How to Get Picture Perfect Melted Cheese
By Chanie Nayman
We’ve all seen it; those videos or shows where the cheese is perfectly melted, glistening as it’s slowly poured over a delicious looking plate or pan of pasta. And then we’ve all wondered: why does mine not look that way?
There a million uses for beautifully melted cheese. It can dress up any number of vehicles, from pasta to bread and even vegetables. Some of our favorite recipes require melting cheese. There are the more common ones, like Baked Ziti and Lasagna. There are the slightly more intricate ones, like Fettucini Alfredo or Spinach and Artichoke dip.
But no matter what you’re ultimately making, it’s important to get the basics right first. Well, don’t start adjusting your oven just yet. Here is a guide to getting that perfect glistening cheese just right- no professionals necessary!
- Low and slow. Don’t crank up the heat because you’re in a rush. This is a ‘haste makes waste’ kind of situation. You’ll probably end up wanting to redo the dish if you rush the cheese melting stage. You can even use a double boiler if you’re worried you might be distracted in the kitchen. If you are in a rush, grate your cheese, or make sure it’s in really small pieces. If you apply too much heat to the sauce, it will separate, and at the end of the day, you’ll be left with an oily mess.
- Pick the right cheese. Mozzarella and cheddar are great choices. Low-moisture cheeses, like parmesan, don’t melt well.
- The Down Low. Low-fat cheese will melt decently, but fat-free doesn’t melt well at all. Full-fat cheese gives a creamy smoothness you will never get from the lower-fat cousin.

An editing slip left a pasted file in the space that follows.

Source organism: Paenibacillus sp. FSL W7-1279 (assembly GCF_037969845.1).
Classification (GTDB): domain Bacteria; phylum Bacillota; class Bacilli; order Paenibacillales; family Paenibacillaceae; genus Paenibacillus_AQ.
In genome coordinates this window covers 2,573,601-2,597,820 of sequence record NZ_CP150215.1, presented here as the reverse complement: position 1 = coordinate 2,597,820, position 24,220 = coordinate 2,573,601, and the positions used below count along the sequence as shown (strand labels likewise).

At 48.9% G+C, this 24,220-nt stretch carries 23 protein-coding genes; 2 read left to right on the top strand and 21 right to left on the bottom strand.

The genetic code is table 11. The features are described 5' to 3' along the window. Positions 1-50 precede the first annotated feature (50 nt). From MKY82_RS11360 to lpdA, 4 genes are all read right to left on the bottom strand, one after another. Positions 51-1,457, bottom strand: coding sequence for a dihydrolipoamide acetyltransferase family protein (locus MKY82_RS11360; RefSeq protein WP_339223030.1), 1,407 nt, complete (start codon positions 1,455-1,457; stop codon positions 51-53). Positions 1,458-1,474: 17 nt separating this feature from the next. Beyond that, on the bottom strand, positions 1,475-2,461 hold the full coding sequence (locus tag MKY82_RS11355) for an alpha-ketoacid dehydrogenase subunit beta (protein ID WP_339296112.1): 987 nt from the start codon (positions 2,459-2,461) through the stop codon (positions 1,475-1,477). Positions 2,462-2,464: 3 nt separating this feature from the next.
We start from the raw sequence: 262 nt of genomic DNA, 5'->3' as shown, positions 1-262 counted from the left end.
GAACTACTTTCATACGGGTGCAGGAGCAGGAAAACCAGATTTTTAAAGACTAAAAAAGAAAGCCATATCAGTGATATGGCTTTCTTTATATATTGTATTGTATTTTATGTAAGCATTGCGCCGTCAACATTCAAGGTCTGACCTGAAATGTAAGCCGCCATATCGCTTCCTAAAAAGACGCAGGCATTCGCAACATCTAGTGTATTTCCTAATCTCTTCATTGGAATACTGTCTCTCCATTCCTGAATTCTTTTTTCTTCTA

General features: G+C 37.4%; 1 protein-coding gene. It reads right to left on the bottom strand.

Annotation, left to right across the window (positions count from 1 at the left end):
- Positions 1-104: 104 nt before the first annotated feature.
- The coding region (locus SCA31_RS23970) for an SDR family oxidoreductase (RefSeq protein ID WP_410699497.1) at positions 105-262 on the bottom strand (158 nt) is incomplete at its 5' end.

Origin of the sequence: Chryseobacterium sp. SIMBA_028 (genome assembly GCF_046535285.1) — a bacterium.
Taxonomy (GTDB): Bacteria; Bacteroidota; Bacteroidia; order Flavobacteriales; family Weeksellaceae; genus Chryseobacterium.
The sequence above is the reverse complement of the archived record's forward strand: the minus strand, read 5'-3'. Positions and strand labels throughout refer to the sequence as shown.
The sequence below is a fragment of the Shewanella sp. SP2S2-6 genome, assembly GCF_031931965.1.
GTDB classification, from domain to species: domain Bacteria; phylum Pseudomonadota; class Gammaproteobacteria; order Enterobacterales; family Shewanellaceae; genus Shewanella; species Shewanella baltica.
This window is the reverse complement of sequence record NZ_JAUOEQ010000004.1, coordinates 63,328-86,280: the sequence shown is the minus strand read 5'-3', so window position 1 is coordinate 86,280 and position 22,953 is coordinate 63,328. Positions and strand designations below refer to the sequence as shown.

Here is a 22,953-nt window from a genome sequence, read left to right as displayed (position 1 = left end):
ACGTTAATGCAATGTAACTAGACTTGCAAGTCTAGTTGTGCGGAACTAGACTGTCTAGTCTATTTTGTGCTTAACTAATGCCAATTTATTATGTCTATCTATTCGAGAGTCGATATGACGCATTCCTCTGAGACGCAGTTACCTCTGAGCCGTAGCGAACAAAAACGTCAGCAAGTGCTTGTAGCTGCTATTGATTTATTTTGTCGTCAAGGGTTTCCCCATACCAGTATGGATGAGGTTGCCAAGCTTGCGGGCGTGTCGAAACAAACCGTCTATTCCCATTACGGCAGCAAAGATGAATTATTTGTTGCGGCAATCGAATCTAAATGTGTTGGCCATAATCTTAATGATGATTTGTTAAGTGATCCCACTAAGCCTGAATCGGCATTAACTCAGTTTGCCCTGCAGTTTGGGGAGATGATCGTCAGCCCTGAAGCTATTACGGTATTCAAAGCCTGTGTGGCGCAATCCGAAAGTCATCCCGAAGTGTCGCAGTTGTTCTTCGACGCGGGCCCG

- Add alcohol? Um, sure. Wine actually adds an element to cheese that prevents it from seizing up and getting clumpy. Apparently, wine helps the cheese stay moist, and the acid in the wine helps prevent the cheese from separating.
- Where to start. A basic cheese sauce starts with a roux of melted butter and flour whisked together. Then the liquid (milk in this case) goes in, the heat gets cranked down, and in goes the cheese.
- Shut the lid. Don’t be afraid to cover your cheese sauce; it keeps the heat in, which causes the cheese to melts evenly and quickly. Don’t do this for more than a minute or two though!
- So Starchy. If you are using this on a pasta, don’t rinse your pasta! The residual starchiness on the pasta helps “glue” the delicious sauce to the pasta
- Beat the Heat. It’s inevitable that for a holiday that requires preparing a lot of foods, you will want to make basics in advance. When preparing a pasta dish, keep the components separate. Your pasta should be made in advance and tossed in a bit of oil so it doesn’t clump. If you prepared a tomato sauce, you can prep that in advance also. Your cheese sauce should be the last thing you do. If you are reheating already-cooked pasta, make sure there is enough moisture to keep if from getting hard as a rock and drying out. Also make sure your sauce is thick enough to still coat the pasta and not just give it a greasy coating.
- Freezer friendly. if you plan on freezing a lasagna or stuffed shells, make sure to undercook the pasta- or even better- cook it halfway and then freeze it. Add a hefty sprinkle of mozzarella cheese before you return it to the oven for good measure.